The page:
The films that have been made about Chanel in the past few years have focused on her love life - which granted, was extraordinary (I reviewed Coco Avant Chanel here). And before that there have been major biographies - notably (the title changes with different editions but it's the same book) by Edmonde Charles-Roux, on which that film was based. I read this book a couple of years ago and although I remember it being an interesting read, a lot was never explained, possibly because Charles-Roux was a close friend of Chanel's. Coco herself was responsible for obfuscating her origins and many, if not most of the myths about her were self perpetuated.

So to research a book of this kind takes more detective work than just sifting through the official archives and guessing the rest. It takes years of gradually disentangling what's true and false, gaining the trust of the keepers of one of the most iconic brands in the world, going to the places Chanel inhabited, searching for private letters in other archives, and getting so close to the woman that you can smell her perfume. Let me just clarify that: getting so close to Coco Chanel that you can smell Coco Chanel's actual Chanel No.5, not just that you can smell some Chanel No.5 in the air. *Chills.*


One of the exciting things about this book is that it contains newly revealed and verified facts about Chanel's life. Much of what has been written about Chanel in the past is based on legend, which is then further imagined. To have the clarity of facts before drawing parallels and weaving connections makes it a much more solid proposition. What I've always loved about Coco Chanel is how her early life, which she tried so hard to cover up and deny, informed the clothes she was to design, that went on to inform how women the world over would and still do, dress. The monochrome, the pure lines, the interlocking Cs, the use of mirrors to both obscure and observe, her obsession with cleanliness, sleeping in an almost monastic room at the Ritz (not the suite overlooking Place Vendome) in her later years after WWII - it's all there, going back to her time living at the Catholic convent with the "aunts" as she called them. Then there is the British connection: her great loves Boy Capel and the Duke of Westminster, her friendship with Winston Churchill - she would hunt and fish with them, appropriating the traditional tweeds for herself. There is so much there when you have the story. Finally, the one thing that really stayed with me from today was learning that Chanel suffered acute anxiety early on in her career, would often faint and in later years, injected herself with a sedative before bed to help her sleep. Nothing I've ever read before has betrayed this: that this complex and powerful woman who went to such lengths to portray herself as just that, was also vulnerable and suffered the consequences of, as she said, living too intensely.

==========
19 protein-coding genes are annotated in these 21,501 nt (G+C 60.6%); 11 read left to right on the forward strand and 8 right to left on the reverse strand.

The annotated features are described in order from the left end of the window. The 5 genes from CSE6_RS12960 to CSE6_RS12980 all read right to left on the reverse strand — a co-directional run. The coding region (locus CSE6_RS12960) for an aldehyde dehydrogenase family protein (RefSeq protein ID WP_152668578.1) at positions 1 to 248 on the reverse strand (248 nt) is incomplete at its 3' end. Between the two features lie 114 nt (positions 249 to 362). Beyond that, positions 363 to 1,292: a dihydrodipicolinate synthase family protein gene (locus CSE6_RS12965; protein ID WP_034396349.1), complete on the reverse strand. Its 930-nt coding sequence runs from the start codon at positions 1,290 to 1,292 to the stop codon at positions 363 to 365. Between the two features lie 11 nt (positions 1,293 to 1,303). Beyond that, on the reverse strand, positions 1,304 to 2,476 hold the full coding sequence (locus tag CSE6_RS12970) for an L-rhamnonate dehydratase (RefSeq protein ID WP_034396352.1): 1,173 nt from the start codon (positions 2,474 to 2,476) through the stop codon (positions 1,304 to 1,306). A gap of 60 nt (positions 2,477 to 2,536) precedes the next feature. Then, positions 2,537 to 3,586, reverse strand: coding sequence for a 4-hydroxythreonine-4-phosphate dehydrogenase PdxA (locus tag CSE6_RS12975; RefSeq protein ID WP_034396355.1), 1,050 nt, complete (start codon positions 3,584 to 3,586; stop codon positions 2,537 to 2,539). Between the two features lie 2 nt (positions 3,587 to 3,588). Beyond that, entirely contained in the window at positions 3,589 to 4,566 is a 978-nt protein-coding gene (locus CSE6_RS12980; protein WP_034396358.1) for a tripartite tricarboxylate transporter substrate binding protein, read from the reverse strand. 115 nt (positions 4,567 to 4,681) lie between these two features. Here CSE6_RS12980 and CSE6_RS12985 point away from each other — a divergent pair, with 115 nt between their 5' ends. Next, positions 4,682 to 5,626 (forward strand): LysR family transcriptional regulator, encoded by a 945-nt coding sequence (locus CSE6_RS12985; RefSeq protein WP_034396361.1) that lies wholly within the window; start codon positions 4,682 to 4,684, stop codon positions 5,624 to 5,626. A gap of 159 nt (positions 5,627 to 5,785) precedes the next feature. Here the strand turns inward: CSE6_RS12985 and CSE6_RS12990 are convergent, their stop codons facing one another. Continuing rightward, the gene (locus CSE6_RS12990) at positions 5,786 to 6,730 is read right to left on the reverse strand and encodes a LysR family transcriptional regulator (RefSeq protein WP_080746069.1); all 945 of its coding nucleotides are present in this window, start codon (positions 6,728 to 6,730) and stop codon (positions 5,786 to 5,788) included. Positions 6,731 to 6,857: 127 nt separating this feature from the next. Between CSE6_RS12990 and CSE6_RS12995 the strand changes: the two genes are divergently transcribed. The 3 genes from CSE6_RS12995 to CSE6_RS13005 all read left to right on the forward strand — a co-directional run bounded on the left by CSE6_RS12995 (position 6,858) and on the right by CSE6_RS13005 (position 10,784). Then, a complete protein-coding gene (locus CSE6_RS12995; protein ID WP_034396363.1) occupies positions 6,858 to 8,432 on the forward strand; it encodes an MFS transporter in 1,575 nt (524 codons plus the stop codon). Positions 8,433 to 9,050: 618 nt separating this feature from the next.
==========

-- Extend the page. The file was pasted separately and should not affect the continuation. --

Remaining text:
{Coco Chanel: The Legend and the Life is published this Thursday. There are a number of bookshop events and talks lined up where Justine Picardie will be speaking about the book. The first event in London is on 23 September at 7pm, Waterstones High Street Kensington. There is also one at the V&A on 15 October at 7pm. More information on Justine's blog.}